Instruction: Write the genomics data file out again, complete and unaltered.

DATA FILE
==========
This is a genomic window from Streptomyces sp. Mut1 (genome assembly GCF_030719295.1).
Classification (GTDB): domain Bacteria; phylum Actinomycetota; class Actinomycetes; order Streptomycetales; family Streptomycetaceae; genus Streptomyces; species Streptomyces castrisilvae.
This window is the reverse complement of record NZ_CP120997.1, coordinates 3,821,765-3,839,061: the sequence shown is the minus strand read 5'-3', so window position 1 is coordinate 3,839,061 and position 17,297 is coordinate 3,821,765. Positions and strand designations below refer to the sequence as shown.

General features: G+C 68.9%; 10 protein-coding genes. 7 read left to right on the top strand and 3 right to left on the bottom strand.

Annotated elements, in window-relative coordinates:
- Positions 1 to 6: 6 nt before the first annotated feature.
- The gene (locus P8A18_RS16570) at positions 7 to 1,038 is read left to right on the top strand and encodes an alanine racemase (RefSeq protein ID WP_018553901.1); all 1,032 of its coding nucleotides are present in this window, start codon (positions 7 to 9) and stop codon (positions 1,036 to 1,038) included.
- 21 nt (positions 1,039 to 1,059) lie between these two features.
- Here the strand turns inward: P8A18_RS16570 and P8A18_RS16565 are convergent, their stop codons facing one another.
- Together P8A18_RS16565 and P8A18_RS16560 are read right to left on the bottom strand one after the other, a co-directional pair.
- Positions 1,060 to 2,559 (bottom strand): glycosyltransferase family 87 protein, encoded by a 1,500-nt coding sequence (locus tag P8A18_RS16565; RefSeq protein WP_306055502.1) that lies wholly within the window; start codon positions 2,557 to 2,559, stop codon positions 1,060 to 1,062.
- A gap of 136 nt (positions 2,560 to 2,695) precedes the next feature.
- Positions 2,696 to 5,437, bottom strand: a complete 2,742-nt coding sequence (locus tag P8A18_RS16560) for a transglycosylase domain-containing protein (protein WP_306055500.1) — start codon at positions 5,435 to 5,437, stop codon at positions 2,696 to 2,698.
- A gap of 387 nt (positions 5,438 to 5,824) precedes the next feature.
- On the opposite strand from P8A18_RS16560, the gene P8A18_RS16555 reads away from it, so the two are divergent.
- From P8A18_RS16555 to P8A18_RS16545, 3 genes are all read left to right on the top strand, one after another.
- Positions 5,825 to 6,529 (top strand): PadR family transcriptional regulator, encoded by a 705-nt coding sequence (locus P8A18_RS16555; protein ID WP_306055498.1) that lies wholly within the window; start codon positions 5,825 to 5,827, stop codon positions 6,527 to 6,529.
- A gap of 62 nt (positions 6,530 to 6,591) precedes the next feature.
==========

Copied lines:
This is a genomic window from Streptomyces sp. Mut1 (genome assembly GCF_030719295.1).
Classification (GTDB): domain Bacteria; phylum Actinomycetota; class Actinomycetes; order Streptomycetales; family Streptomycetaceae; genus Streptomyces; species Streptomyces castrisilvae.
This window is the reverse complement of record NZ_CP120997.1, coordinates 3,821,765-3,839,061: the sequence shown is the minus strand read 5'-3', so window position 1 is coordinate 3,839,061 and position 17,297 is coordinate 3,821,765. Positions and strand designations below refer to the sequence as shown.

General features: G+C 68.9%; 10 protein-coding genes. 7 read left to right on the top strand and 3 right to left on the bottom strand.

Annotated elements, in window-relative coordinates:
- Positions 1 to 6: 6 nt before the first annotated feature.
- The gene (locus P8A18_RS16570) at positions 7 to 1,038 is read left to right on the top strand and encodes an alanine racemase (RefSeq protein ID WP_018553901.1); all 1,032 of its coding nucleotides are present in this window, start codon (positions 7 to 9) and stop codon (positions 1,036 to 1,038) included.
- 21 nt (positions 1,039 to 1,059) lie between these two features.
- Here the strand turns inward: P8A18_RS16570 and P8A18_RS16565 are convergent, their stop codons facing one another.
- Together P8A18_RS16565 and P8A18_RS16560 are read right to left on the bottom strand one after the other, a co-directional pair.
- Positions 1,060 to 2,559 (bottom strand): glycosyltransferase family 87 protein, encoded by a 1,500-nt coding sequence (locus tag P8A18_RS16565; RefSeq protein WP_306055502.1) that lies wholly within the window; start codon positions 2,557 to 2,559, stop codon positions 1,060 to 1,062.
- A gap of 136 nt (positions 2,560 to 2,695) precedes the next feature.
- Positions 2,696 to 5,437, bottom strand: a complete 2,742-nt coding sequence (locus tag P8A18_RS16560) for a transglycosylase domain-containing protein (protein WP_306055500.1) — start codon at positions 5,435 to 5,437, stop codon at positions 2,696 to 2,698.
- A gap of 387 nt (positions 5,438 to 5,824) precedes the next feature.
- On the opposite strand from P8A18_RS16560, the gene P8A18_RS16555 reads away from it, so the two are divergent.
- From P8A18_RS16555 to P8A18_RS16545, 3 genes are all read left to right on the top strand, one after another.
- Positions 5,825 to 6,529 (top strand): PadR family transcriptional regulator, encoded by a 705-nt coding sequence (locus P8A18_RS16555; protein ID WP_306055498.1) that lies wholly within the window; start codon positions 5,825 to 5,827, stop codon positions 6,527 to 6,529.
- A gap of 62 nt (positions 6,530 to 6,591) precedes the next feature.